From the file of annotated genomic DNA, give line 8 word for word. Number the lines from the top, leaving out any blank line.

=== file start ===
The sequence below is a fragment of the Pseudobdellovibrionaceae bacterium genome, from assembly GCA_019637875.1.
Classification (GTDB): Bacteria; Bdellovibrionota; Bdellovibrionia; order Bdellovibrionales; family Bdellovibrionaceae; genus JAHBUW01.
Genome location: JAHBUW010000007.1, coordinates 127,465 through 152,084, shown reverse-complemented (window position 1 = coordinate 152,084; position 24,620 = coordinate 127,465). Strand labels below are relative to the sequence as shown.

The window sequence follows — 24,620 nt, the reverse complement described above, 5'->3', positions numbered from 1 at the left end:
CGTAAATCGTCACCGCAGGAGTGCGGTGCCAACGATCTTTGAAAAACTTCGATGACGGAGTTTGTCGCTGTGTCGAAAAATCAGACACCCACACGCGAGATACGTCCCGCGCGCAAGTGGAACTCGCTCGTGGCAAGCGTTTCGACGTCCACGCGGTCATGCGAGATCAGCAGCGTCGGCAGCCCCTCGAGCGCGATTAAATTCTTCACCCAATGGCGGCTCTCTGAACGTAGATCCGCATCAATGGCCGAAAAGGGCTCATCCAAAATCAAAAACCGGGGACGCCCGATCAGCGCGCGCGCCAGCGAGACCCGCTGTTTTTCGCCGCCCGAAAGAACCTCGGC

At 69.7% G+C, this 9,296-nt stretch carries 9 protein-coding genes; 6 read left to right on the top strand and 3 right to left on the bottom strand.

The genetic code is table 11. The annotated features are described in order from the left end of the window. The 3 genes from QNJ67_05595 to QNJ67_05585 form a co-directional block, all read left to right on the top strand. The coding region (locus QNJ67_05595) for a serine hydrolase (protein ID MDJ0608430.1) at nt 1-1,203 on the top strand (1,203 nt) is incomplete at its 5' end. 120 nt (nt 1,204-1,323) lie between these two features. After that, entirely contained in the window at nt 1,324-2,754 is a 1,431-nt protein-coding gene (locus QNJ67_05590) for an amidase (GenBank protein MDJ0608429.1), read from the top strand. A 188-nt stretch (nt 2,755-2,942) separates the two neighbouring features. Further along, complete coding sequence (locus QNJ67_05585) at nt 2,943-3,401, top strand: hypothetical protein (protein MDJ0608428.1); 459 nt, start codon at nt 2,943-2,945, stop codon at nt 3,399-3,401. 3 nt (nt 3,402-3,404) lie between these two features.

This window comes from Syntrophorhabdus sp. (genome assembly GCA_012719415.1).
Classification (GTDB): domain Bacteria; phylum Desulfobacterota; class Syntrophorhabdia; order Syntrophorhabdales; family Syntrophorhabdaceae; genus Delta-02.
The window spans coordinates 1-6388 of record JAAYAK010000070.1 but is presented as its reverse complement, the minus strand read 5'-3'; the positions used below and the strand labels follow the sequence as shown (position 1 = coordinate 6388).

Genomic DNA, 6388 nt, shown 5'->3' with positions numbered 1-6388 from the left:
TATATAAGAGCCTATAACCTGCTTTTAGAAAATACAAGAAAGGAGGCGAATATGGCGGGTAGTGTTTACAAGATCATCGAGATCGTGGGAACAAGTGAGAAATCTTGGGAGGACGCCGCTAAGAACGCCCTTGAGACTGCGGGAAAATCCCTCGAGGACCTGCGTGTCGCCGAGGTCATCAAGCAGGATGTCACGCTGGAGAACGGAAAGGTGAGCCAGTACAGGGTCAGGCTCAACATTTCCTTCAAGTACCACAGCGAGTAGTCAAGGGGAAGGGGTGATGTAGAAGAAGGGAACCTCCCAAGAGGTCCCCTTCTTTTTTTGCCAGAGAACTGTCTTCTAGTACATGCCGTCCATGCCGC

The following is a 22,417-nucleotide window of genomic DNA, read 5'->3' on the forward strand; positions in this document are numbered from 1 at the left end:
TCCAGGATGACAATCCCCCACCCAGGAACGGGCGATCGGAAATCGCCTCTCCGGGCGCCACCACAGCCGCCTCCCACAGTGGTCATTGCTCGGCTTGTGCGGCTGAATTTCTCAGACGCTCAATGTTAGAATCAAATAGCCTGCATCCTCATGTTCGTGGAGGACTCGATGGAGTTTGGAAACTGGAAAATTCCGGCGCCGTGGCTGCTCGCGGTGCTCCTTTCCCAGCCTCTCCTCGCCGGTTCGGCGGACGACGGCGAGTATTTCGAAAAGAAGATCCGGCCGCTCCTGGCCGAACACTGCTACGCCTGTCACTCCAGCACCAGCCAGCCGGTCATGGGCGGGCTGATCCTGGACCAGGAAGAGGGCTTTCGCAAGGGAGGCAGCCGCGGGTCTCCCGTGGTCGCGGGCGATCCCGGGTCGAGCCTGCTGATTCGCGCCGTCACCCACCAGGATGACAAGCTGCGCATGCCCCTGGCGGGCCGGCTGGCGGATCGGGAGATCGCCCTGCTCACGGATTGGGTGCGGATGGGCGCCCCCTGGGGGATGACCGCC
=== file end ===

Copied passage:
This window comes from Syntrophorhabdus sp. (genome assembly GCA_012719415.1).